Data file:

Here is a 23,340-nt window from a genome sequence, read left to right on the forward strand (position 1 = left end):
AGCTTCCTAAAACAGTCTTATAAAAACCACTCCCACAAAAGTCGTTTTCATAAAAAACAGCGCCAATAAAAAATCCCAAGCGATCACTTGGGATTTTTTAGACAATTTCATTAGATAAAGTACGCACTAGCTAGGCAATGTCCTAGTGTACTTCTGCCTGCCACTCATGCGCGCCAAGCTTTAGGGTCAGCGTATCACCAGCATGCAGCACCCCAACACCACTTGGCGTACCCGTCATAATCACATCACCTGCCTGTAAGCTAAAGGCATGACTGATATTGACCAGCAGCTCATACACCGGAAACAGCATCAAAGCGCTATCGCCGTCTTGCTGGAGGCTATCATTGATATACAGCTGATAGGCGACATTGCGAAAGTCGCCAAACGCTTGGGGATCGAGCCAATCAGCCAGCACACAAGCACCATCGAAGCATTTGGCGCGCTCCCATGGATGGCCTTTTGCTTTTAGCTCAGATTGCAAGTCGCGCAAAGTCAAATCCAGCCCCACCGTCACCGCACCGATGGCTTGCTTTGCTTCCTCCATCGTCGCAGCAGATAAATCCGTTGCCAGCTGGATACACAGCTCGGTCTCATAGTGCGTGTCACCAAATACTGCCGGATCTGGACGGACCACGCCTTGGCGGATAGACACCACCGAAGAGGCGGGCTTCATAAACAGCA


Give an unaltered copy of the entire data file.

Here is a 23,340-nt window from a genome sequence, read left to right on the forward strand (position 1 = left end):
AGCTTCCTAAAACAGTCTTATAAAAACCACTCCCACAAAAGTCGTTTTCATAAAAAACAGCGCCAATAAAAAATCCCAAGCGATCACTTGGGATTTTTTAGACAATTTCATTAGATAAAGTACGCACTAGCTAGGCAATGTCCTAGTGTACTTCTGCCTGCCACTCATGCGCGCCAAGCTTTAGGGTCAGCGTATCACCAGCATGCAGCACCCCAACACCACTTGGCGTACCCGTCATAATCACATCACCTGCCTGTAAGCTAAAGGCATGACTGATATTGACCAGCAGCTCATACACCGGAAACAGCATCAAAGCGCTATCGCCGTCTTGCTGGAGGCTATCATTGATATACAGCTGATAGGCGACATTGCGAAAGTCGCCAAACGCTTGGGGATCGAGCCAATCAGCCAGCACACAAGCACCATCGAAGCATTTGGCGCGCTCCCATGGATGGCCTTTTGCTTTTAGCTCAGATTGCAAGTCGCGCAAAGTCAAATCCAGCCCCACCGTCACCGCACCGATGGCTTGCTTTGCTTCCTCCATCGTCGCAGCAGATAAATCCGTTGCCAGCTGGATACACAGCTCGGTCTCATAGTGCGTGTCACCAAATACTGCCGGATCTGGACGGACCACGCCTTGGCGGATAGACACCACCGAAGAGGCGGGCTTCATAAACAGCA